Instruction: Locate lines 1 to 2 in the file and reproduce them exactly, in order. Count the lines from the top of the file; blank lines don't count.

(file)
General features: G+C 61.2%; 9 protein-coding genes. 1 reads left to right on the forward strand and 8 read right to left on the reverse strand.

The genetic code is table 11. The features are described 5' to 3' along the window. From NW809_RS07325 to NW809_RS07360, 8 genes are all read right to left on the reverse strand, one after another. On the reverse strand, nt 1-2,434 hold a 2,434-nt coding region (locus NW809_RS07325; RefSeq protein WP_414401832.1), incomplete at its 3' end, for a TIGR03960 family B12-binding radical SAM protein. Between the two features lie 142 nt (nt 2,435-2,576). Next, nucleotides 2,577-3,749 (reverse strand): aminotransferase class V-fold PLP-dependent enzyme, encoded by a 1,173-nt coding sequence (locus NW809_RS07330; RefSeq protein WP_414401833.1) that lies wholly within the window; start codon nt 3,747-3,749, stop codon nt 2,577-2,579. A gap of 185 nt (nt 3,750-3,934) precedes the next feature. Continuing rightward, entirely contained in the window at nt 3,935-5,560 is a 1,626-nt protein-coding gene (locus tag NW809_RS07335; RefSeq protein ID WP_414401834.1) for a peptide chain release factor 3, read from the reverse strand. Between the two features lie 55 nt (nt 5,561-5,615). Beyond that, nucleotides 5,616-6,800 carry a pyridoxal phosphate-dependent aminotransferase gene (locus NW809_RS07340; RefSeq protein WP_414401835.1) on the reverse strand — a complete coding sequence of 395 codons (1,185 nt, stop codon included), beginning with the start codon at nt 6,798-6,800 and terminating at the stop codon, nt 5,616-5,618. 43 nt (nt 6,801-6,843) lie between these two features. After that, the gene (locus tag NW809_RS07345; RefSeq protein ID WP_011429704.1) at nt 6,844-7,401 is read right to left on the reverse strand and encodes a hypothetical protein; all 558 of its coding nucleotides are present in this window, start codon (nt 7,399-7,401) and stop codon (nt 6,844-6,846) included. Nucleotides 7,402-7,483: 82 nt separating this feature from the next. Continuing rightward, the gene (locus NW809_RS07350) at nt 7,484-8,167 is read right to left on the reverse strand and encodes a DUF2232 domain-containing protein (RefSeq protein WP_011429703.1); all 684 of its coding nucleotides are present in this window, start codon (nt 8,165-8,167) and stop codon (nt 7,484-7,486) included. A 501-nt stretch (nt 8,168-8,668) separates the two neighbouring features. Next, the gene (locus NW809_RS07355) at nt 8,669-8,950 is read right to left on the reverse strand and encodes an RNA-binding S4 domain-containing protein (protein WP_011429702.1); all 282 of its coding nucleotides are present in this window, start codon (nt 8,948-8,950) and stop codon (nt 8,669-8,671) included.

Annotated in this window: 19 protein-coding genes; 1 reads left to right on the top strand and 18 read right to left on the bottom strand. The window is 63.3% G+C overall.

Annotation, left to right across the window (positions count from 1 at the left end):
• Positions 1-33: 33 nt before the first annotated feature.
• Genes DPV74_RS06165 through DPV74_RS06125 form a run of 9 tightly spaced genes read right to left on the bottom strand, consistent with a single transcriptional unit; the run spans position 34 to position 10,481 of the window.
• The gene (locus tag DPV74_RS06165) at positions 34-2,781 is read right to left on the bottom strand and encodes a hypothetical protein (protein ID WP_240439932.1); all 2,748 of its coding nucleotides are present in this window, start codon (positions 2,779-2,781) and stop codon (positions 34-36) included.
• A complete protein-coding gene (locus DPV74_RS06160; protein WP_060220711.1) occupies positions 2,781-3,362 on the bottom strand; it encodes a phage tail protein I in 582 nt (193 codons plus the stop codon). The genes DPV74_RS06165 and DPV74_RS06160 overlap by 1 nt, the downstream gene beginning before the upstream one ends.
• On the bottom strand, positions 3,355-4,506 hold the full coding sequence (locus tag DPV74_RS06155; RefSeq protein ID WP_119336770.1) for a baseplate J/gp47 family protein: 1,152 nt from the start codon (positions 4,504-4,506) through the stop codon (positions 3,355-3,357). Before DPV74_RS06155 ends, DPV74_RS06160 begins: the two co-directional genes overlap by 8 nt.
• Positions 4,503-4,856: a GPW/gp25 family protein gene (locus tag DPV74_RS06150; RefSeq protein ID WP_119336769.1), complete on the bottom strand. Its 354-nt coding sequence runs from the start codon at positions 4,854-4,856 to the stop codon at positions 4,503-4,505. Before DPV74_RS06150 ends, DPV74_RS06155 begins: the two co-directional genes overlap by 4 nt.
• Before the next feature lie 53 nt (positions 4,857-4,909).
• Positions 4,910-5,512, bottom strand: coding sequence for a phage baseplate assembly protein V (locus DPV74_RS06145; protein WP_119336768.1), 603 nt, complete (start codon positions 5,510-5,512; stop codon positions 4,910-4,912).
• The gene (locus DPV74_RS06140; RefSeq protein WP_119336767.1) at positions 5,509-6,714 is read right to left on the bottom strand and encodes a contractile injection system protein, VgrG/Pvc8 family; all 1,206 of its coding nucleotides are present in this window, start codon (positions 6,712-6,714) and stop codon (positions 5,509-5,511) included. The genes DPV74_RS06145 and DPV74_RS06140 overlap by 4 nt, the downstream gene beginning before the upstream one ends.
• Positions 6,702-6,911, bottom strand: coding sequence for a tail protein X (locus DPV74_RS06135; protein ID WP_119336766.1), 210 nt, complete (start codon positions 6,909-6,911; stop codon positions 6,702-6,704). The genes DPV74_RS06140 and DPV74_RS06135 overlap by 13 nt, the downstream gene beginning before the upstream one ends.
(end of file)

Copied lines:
General features: G+C 61.2%; 9 protein-coding genes. 1 reads left to right on the forward strand and 8 read right to left on the reverse strand.

The genetic code is table 11. The features are described 5' to 3' along the window. From NW809_RS07325 to NW809_RS07360, 8 genes are all read right to left on the reverse strand, one after another. On the reverse strand, nt 1-2,434 hold a 2,434-nt coding region (locus NW809_RS07325; RefSeq protein WP_414401832.1), incomplete at its 3' end, for a TIGR03960 family B12-binding radical SAM protein. Between the two features lie 142 nt (nt 2,435-2,576). Next, nucleotides 2,577-3,749 (reverse strand): aminotransferase class V-fold PLP-dependent enzyme, encoded by a 1,173-nt coding sequence (locus NW809_RS07330; RefSeq protein WP_414401833.1) that lies wholly within the window; start codon nt 3,747-3,749, stop codon nt 2,577-2,579. A gap of 185 nt (nt 3,750-3,934) precedes the next feature. Continuing rightward, entirely contained in the window at nt 3,935-5,560 is a 1,626-nt protein-coding gene (locus tag NW809_RS07335; RefSeq protein ID WP_414401834.1) for a peptide chain release factor 3, read from the reverse strand. Between the two features lie 55 nt (nt 5,561-5,615). Beyond that, nucleotides 5,616-6,800 carry a pyridoxal phosphate-dependent aminotransferase gene (locus NW809_RS07340; RefSeq protein WP_414401835.1) on the reverse strand — a complete coding sequence of 395 codons (1,185 nt, stop codon included), beginning with the start codon at nt 6,798-6,800 and terminating at the stop codon, nt 5,616-5,618. 43 nt (nt 6,801-6,843) lie between these two features. After that, the gene (locus tag NW809_RS07345; RefSeq protein ID WP_011429704.1) at nt 6,844-7,401 is read right to left on the reverse strand and encodes a hypothetical protein; all 558 of its coding nucleotides are present in this window, start codon (nt 7,399-7,401) and stop codon (nt 6,844-6,846) included. Nucleotides 7,402-7,483: 82 nt separating this feature from the next. Continuing rightward, the gene (locus NW809_RS07350) at nt 7,484-8,167 is read right to left on the reverse strand and encodes a DUF2232 domain-containing protein (RefSeq protein WP_011429703.1); all 684 of its coding nucleotides are present in this window, start codon (nt 8,165-8,167) and stop codon (nt 7,484-7,486) included. A 501-nt stretch (nt 8,168-8,668) separates the two neighbouring features. Next, the gene (locus NW809_RS07355) at nt 8,669-8,950 is read right to left on the reverse strand and encodes an RNA-binding S4 domain-containing protein (protein WP_011429702.1); all 282 of its coding nucleotides are present in this window, start codon (nt 8,948-8,950) and stop codon (nt 8,669-8,671) included.